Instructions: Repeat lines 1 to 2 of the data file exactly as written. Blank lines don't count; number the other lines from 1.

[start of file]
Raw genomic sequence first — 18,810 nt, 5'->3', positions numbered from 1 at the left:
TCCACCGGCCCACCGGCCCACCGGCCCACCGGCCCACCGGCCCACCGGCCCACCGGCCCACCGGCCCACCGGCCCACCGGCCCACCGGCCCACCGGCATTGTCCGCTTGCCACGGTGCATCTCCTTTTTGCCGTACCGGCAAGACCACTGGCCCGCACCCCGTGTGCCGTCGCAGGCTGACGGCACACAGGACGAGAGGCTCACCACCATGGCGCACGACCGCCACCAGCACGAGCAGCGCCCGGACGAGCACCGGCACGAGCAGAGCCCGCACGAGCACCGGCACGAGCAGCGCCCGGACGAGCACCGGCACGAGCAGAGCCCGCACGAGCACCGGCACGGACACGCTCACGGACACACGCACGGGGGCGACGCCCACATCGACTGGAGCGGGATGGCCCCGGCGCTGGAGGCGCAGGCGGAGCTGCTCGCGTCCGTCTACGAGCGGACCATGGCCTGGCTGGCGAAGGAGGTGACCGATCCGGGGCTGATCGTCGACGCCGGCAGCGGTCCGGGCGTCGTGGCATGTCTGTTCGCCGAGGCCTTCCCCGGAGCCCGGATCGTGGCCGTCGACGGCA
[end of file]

Raw genomic sequence first — 18,810 nt, 5'->3', positions numbered from 1 at the left:
TCCACCGGCCCACCGGCCCACCGGCCCACCGGCCCACCGGCCCACCGGCCCACCGGCCCACCGGCCCACCGGCCCACCGGCCCACCGGCCCACCGGCATTGTCCGCTTGCCACGGTGCATCTCCTTTTTGCCGTACCGGCAAGACCACTGGCCCGCACCCCGTGTGCCGTCGCAGGCTGACGGCACACAGGACGAGAGGCTCACCACCATGGCGCACGACCGCCACCAGCACGAGCAGCGCCCGGACGAGCACCGGCACGAGCAGAGCCCGCACGAGCACCGGCACGAGCAGCGCCCGGACGAGCACCGGCACGAGCAGAGCCCGCACGAGCACCGGCACGGACACGCTCACGGACACACGCACGGGGGCGACGCCCACATCGACTGGAGCGGGATGGCCCCGGCGCTGGAGGCGCAGGCGGAGCTGCTCGCGTCCGTCTACGAGCGGACCATGGCCTGGCTGGCGAAGGAGGTGACCGATCCGGGGCTGATCGTCGACGCCGGCAGCGGTCCGGGCGTCGTGGCATGTCTGTTCGCCGAGGCCTTCCCCGGAGCCCGGATCGTGGCCGTCGACGGCA